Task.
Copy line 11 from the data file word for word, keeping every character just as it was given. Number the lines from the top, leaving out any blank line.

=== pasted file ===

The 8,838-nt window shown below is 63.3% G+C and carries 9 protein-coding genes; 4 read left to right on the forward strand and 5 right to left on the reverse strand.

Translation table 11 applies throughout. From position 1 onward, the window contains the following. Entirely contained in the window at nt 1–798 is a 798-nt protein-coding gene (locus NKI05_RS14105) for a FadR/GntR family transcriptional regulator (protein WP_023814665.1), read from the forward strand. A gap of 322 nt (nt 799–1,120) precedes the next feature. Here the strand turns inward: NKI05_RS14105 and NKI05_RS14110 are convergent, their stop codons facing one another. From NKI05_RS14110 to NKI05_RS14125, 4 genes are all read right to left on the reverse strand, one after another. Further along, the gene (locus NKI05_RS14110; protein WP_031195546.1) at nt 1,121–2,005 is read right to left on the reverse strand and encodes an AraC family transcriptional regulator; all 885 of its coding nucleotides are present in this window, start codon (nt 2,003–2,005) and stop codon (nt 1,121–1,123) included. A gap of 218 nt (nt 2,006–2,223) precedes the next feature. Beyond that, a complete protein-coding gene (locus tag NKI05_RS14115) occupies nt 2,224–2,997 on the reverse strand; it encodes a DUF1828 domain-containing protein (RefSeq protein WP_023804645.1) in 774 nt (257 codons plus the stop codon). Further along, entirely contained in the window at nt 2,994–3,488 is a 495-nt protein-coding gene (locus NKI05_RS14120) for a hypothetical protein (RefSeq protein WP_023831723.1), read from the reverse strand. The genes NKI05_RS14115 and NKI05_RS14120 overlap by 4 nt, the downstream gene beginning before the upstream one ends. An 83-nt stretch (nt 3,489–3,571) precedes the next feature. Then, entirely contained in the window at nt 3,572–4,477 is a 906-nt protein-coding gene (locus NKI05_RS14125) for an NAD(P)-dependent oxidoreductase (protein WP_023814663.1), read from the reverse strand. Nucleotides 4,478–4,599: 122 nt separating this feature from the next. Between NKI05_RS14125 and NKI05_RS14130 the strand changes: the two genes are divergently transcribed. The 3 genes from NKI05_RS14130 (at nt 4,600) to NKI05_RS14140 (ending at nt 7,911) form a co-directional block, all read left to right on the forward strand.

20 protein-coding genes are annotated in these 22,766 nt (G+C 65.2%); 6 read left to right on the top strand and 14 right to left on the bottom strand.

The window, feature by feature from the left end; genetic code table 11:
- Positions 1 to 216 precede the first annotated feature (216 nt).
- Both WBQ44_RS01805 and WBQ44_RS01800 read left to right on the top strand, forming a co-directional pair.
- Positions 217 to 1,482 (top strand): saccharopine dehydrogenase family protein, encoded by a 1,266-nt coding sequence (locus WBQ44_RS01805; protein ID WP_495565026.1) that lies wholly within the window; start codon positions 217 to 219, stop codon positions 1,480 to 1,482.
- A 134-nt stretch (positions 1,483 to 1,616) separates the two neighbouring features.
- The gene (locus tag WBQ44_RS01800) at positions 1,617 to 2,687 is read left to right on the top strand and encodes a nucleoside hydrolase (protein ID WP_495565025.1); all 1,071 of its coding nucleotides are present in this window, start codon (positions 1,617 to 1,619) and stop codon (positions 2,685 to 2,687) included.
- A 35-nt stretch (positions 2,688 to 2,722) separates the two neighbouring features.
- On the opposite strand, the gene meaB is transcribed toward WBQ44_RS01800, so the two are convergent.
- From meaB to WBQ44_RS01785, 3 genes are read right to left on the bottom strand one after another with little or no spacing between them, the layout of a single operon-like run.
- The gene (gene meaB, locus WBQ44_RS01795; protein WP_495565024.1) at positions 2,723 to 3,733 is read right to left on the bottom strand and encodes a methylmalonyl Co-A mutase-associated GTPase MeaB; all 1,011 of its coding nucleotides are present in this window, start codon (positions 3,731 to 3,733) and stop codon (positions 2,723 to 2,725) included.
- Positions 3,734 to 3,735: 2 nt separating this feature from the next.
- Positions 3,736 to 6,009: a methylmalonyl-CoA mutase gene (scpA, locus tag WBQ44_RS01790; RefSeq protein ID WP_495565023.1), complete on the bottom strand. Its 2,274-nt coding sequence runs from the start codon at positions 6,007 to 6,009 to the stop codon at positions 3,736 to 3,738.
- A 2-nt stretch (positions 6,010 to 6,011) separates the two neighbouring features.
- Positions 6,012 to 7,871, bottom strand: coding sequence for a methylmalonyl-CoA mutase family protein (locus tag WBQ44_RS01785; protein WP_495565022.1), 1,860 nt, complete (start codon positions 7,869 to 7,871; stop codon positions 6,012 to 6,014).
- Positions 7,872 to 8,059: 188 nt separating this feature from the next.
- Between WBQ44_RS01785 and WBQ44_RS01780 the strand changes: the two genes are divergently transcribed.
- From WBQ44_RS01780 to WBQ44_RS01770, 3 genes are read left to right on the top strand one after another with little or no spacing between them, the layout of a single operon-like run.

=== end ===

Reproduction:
- On the opposite strand, the gene meaB is transcribed toward WBQ44_RS01800, so the two are convergent.